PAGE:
Perfect Example of an Imperfect Mother

The email from my girlfriend didn't come with an electronic red flag or even the letters “SOS” in the subject line, but it was filled with urgency nonetheless.

“Give me some words of wisdom, because I actually am overwhelmed to the point of panic about all the excess details school adds to our day,” Kathleen wrote. Her older daughter recently started kindergarten, and Kathleen is fast discovering this is nothing like preschool.

I guess she figures I've made it this far — two children in high school, one in middle school and one in third grade, so I'm wise, if not battle-weary.

It turns out my friend's panic isn't really over the new scheduling demands but the emotional demands of keeping up with other moms. “Will we be school pariahs if we don't attend the ice cream social next week? Will the “perfect” moms know I'm buddying up to them just because I may need their help someday? Will they hold it against me if I do?”

Kathleen is a single adoptive mom of two little girls who takes care of her daughters while also working full time as a news reporter. She manages to hold it all together with Band-Aids, love, and a great sense of humor. However, she has discovered what experienced moms like me have known for a long time: There are Perfect Mothers, and if you compare yourself to them, you'll feel inadequate at best. At worst, you'll think you're a failure.

Perfect Mothers are those well-dressed, neatly coifed, perpetually organized women who juggle motherhood, volunteering, socializing, shopping, family commitments, and jobs, all of which they handle with military precision and sweet, lipsticked smiles. These women are remarkable, but they make some of us uneasy.

You may not notice them until you're part of a school community. Perfect Mothers are the ones who orchestrate and attend every class party, field trip, and committee meeting. Perfect Mothers' names populate the lists of indispensable people who raise money and coordinate teacher gifts and work in the school library several times each week.

Perfect Mothers are cheerful. They are charming. They even are physically fit.

They are perfect.

Obviously, I must not seem like one of these women if Kathleen chose me as her mentor in imperfection — and of course, she's right.

I mull over her observations about Perfect Mothers while I sit at my cluttered desk, surrounded by the piles of paper representing the many layers in the onion that is my life.

One pile deals with my two younger children, another pile is for the older ones. There is a pile of notes about events I still must incorporate into our master schedule; a pile of receipts and bills I'm trying to ignore; a pile of work-related reading; a pile of letters awaiting replies.

I can't really see what's in any of the piles because my reading glasses are buried under one of them. Despite the obvious chaos in front of me crying out for attention, I can't resist dashing off an answer to my friend.

“You're right that kindergarten is different from preschool, especially where the moms are concerned,” I write back. “There are a good number of women who take their roles as school volunteers/standard-bearers of perfection very seriously. I spend a lot of time feeling sheepish while repeating my mantra, 'I'm doing the best I can.'”

I give Kathleen permission to skip the ice-cream social. I tell her it's a good idea to cop a healthy attitude about these things early in her daughter's school career. “Only do what makes sense for you and your family,” I say, as though I have followed this advice myself.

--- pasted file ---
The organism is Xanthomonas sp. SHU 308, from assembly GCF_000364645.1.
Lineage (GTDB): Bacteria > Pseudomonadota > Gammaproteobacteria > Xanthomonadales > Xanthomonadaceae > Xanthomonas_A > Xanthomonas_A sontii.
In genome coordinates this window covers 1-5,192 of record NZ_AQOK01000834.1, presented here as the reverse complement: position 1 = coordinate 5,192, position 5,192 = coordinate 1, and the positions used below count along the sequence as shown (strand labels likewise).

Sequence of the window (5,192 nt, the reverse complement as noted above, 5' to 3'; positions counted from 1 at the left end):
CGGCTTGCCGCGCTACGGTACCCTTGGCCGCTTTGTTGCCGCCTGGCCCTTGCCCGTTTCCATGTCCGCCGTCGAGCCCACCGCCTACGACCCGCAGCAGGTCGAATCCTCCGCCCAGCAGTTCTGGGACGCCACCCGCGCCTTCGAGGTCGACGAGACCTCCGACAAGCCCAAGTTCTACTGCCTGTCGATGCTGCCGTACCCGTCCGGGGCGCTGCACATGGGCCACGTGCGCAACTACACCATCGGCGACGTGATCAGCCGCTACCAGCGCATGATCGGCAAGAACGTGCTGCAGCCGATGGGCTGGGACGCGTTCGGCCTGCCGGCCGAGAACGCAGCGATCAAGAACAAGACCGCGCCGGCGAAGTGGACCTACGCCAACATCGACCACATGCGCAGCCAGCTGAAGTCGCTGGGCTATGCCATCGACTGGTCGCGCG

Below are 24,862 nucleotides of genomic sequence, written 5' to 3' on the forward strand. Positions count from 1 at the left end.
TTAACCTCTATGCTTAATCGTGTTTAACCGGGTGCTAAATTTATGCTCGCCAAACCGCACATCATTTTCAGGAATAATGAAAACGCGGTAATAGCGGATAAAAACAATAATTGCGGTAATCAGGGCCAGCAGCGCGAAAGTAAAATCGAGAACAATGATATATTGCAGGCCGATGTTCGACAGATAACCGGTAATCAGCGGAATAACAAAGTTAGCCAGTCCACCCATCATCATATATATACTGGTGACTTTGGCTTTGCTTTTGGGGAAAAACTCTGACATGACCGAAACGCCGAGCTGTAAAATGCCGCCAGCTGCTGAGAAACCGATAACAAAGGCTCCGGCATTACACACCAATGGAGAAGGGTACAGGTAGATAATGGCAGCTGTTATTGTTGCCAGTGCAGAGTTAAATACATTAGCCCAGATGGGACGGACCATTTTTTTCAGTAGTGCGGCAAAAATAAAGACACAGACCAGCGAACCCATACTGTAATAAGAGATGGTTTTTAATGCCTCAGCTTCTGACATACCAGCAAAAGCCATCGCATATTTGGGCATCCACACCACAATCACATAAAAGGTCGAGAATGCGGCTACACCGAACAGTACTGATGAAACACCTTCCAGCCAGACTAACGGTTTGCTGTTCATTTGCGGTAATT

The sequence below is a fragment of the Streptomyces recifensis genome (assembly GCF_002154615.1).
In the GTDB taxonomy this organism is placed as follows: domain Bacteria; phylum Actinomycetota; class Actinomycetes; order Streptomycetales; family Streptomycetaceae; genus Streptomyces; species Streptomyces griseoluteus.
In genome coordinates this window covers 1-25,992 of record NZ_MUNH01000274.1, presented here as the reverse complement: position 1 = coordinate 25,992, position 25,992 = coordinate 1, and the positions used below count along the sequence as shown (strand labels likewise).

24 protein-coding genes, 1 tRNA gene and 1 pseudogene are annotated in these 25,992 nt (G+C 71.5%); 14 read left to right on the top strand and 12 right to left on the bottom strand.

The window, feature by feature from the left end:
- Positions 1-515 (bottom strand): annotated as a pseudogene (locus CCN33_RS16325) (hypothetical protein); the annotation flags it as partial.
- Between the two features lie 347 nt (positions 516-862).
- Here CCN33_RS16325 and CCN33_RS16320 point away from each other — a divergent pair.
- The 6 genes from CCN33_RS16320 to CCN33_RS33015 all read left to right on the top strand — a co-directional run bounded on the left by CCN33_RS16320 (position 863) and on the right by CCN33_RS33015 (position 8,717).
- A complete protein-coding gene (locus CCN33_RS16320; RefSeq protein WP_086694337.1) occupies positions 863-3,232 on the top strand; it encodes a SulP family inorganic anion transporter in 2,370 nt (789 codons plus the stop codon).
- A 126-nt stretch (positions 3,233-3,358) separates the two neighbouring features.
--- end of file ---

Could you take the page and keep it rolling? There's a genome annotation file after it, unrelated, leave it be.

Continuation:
In reality, I repeatedly overextend myself in a vain effort to keep up with the women whose levels of participation far surpass my capacity for multitasking.

I know why Kathleen is stressed. Comparing ourselves to other women, we can't help but assume they're better at everything — even at mothering their children. They do everything with such competence — panache, even — not to mention, in shoes that match what they're wearing.

Many mornings I compare myself to Perfect Mothers as I whip through the drive-through drop-off before making a hasty exit from the school grounds. I don't want to be seen because I may or may not have taken a shower (though let me just state for the record I will always have brushed my teeth, just in case I get pulled over by the police). If I haven't showered, I will be sporting “bedhead.” If I have, my hair may be wet and profoundly unattractive. Either way, I'm far from perfect.

Kathleen sends another e-mail to update me on her assimilation into the school community.

“It's like attending an uncomfortable cocktail party without the benefit of a cocktail. I decided I would make it my policy to approach the people who looked as uncomfortable as I felt. That worked pretty well, proof yet again that coping is what moms do,” she wrote.

Indeed. Coping is what all moms do, and the truth is, nobody's perfect.

Our e-mail exchange reminds me of a plaque I once saw in the kitchen of a wise friend. It says: “Comparison is the killer of contentment.” Compared to the Perfect Mothers, moms like Kathleen and me may always come up short, but that's OK. We're doing the best we can.

(Marybeth Hicks is a writer and author of the features “then again.” and “A View from the Pew.” A wife of 18 years and mother of four children from third grade to junior year, she uses her columns to share her perspective on issues and experiences that shape families and the communities we share. Marybeth began her writing career more than 20 years ago in the Reagan White House. She currently writes a column for the Washington Times. Learn more about Marybeth and her work at This column first appeared in and is reprinted with permission from the Washington Times.)

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